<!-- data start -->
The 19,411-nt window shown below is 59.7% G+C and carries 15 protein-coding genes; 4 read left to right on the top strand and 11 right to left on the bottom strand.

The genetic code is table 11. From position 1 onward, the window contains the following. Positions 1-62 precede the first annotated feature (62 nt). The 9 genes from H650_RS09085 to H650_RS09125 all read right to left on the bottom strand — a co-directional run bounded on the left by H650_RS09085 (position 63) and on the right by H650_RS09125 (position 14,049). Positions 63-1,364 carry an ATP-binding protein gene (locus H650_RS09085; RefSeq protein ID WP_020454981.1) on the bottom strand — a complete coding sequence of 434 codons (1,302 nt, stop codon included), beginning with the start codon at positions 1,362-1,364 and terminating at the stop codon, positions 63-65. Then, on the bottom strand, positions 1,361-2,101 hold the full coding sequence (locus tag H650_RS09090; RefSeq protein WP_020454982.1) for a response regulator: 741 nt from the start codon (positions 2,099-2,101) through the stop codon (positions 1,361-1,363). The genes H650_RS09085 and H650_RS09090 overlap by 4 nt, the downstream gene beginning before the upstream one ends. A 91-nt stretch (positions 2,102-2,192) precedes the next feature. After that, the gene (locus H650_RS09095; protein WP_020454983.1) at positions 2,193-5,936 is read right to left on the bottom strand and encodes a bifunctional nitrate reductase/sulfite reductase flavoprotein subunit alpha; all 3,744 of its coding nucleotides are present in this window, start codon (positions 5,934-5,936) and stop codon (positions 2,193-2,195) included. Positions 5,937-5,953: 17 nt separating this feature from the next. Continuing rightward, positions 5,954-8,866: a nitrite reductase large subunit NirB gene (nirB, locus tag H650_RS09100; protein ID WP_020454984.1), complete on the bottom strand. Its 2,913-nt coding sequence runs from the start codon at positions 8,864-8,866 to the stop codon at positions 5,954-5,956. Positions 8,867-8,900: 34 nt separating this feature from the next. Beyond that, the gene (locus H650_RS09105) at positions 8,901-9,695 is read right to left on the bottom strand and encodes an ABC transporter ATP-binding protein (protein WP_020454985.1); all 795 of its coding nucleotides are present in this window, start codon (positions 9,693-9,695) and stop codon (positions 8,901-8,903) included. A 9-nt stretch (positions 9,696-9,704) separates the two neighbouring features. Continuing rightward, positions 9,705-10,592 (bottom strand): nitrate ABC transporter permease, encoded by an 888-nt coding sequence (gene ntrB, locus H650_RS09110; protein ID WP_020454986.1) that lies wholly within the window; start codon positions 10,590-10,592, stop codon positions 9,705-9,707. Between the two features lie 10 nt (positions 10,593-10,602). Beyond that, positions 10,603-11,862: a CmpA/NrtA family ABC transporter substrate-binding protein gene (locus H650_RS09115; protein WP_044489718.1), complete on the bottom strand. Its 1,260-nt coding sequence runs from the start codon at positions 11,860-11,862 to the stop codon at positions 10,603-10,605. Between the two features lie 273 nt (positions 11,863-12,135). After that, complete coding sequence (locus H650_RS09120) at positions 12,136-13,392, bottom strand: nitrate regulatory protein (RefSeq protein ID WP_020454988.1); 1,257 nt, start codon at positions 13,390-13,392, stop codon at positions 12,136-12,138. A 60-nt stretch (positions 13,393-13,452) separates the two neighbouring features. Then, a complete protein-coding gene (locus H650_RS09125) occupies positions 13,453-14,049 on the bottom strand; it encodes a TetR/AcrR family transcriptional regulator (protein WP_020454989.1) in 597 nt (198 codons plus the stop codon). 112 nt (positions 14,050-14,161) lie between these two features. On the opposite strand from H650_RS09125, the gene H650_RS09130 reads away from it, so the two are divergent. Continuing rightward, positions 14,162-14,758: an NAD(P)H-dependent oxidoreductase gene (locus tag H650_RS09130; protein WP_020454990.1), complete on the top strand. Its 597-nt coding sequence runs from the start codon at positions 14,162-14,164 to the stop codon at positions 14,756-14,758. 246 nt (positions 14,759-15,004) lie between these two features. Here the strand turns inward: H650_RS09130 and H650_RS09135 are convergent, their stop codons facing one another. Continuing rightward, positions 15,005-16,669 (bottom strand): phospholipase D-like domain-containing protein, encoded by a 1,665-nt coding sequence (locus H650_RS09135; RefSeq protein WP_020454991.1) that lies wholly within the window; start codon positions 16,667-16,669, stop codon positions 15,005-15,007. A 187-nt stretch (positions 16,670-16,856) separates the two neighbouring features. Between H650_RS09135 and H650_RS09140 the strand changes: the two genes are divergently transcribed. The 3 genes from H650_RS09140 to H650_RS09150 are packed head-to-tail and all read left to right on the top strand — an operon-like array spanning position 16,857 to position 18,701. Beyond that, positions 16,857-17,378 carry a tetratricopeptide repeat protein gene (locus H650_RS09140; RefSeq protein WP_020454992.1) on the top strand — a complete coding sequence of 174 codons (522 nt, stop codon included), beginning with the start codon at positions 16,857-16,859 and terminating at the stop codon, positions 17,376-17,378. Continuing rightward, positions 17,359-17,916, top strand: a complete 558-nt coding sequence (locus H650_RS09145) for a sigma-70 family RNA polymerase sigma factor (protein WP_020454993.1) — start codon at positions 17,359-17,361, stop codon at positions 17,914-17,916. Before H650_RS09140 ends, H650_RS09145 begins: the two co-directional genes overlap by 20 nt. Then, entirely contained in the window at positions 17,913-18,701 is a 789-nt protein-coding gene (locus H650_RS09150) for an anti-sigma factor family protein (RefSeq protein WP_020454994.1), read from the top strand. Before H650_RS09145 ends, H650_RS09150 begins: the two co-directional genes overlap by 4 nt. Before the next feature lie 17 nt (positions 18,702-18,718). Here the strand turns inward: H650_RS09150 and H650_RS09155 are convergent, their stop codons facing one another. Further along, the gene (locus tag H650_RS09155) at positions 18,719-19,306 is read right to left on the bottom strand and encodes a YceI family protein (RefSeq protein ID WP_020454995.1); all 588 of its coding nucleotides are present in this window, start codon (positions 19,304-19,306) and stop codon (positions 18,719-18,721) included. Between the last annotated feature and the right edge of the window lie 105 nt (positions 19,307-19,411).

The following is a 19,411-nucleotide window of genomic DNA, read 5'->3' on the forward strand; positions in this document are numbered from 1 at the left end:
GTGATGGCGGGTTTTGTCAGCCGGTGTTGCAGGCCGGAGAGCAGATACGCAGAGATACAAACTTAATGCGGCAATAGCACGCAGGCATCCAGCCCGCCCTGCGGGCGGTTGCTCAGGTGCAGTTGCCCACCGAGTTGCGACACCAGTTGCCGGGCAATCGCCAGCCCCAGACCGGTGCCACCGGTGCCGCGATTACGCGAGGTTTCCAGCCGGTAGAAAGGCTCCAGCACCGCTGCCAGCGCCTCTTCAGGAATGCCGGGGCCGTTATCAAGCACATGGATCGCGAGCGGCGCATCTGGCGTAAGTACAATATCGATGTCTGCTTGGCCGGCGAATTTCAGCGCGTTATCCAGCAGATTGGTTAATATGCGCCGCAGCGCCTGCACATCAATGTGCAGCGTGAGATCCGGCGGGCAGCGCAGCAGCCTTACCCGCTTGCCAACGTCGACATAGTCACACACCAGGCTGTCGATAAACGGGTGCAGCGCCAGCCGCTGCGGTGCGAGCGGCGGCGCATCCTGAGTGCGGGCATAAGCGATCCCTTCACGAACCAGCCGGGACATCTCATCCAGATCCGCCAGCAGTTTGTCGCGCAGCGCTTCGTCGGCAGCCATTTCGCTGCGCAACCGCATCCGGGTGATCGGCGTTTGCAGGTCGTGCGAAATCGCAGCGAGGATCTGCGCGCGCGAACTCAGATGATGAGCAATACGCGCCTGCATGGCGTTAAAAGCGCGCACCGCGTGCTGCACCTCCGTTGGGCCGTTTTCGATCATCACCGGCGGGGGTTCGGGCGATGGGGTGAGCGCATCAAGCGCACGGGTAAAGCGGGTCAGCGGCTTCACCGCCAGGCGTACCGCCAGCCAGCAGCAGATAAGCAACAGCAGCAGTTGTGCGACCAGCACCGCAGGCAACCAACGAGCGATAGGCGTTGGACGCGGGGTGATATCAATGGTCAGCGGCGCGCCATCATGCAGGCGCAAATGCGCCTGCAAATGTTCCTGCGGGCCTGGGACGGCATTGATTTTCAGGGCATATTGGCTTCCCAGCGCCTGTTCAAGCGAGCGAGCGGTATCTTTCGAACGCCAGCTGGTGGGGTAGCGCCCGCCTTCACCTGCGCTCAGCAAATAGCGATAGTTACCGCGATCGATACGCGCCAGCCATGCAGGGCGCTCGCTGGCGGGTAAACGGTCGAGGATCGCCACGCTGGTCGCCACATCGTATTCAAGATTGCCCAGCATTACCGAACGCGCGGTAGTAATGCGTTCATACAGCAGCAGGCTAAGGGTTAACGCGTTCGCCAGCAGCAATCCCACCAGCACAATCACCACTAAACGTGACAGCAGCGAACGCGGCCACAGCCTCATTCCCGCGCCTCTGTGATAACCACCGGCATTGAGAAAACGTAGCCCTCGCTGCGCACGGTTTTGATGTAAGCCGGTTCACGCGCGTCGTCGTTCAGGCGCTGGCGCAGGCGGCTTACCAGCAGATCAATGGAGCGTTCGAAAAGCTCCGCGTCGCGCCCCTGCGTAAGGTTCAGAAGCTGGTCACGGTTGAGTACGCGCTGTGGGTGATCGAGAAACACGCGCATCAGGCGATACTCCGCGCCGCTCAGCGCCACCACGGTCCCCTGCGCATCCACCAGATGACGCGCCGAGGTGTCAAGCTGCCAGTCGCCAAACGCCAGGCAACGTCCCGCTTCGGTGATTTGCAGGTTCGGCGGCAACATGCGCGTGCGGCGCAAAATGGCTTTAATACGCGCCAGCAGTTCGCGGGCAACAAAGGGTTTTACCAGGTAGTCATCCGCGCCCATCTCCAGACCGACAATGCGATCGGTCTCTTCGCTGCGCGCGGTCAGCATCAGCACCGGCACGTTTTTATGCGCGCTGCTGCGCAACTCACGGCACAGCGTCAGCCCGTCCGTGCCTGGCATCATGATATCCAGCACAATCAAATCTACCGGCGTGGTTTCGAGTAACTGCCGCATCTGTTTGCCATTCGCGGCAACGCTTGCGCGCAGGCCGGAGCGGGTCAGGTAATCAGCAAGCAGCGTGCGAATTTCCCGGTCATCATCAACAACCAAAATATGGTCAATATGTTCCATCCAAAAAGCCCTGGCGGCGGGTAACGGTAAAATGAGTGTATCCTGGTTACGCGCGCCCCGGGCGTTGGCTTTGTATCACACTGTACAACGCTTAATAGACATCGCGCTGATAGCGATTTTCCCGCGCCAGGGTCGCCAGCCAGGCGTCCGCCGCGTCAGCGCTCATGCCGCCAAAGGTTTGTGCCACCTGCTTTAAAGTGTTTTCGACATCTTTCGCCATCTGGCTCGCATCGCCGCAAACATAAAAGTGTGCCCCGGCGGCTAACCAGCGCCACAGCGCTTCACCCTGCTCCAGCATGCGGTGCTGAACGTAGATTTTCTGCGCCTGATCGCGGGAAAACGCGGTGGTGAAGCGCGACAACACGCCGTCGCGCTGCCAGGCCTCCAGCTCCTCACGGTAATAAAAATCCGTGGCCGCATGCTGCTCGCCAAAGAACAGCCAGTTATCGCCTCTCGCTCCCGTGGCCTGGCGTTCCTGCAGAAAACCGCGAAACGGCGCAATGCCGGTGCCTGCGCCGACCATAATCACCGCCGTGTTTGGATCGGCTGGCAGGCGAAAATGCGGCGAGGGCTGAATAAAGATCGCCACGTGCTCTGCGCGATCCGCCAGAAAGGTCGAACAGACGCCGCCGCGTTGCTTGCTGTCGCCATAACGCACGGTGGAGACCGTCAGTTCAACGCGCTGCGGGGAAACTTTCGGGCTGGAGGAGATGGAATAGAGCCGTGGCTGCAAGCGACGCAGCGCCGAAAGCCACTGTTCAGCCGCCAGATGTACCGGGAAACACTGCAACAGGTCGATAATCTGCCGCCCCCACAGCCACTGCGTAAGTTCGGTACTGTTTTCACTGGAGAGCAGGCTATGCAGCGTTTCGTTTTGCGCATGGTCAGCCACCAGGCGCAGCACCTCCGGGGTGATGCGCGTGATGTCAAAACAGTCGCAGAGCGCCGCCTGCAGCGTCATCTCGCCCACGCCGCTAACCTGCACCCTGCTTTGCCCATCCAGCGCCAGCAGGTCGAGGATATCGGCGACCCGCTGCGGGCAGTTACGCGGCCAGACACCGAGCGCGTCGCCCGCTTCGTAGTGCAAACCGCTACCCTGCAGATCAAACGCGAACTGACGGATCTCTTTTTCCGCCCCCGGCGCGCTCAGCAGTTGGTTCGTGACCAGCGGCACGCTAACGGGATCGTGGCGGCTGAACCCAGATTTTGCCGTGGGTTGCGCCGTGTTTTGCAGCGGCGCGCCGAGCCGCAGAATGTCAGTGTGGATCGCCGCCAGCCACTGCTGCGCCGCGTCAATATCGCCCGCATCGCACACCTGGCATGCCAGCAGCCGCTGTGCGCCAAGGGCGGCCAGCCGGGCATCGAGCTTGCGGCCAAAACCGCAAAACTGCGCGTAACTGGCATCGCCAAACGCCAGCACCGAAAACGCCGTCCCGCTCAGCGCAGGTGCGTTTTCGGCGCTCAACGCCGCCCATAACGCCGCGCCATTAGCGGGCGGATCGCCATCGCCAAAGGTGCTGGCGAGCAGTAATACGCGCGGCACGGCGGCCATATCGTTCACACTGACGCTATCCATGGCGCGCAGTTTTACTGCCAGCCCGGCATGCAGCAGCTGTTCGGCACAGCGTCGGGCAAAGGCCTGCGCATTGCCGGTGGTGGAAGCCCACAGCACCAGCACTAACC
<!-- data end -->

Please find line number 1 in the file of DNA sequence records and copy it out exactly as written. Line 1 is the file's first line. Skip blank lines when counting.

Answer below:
The 19,411-nt window shown below is 59.7% G+C and carries 15 protein-coding genes; 4 read left to right on the top strand and 11 right to left on the bottom strand.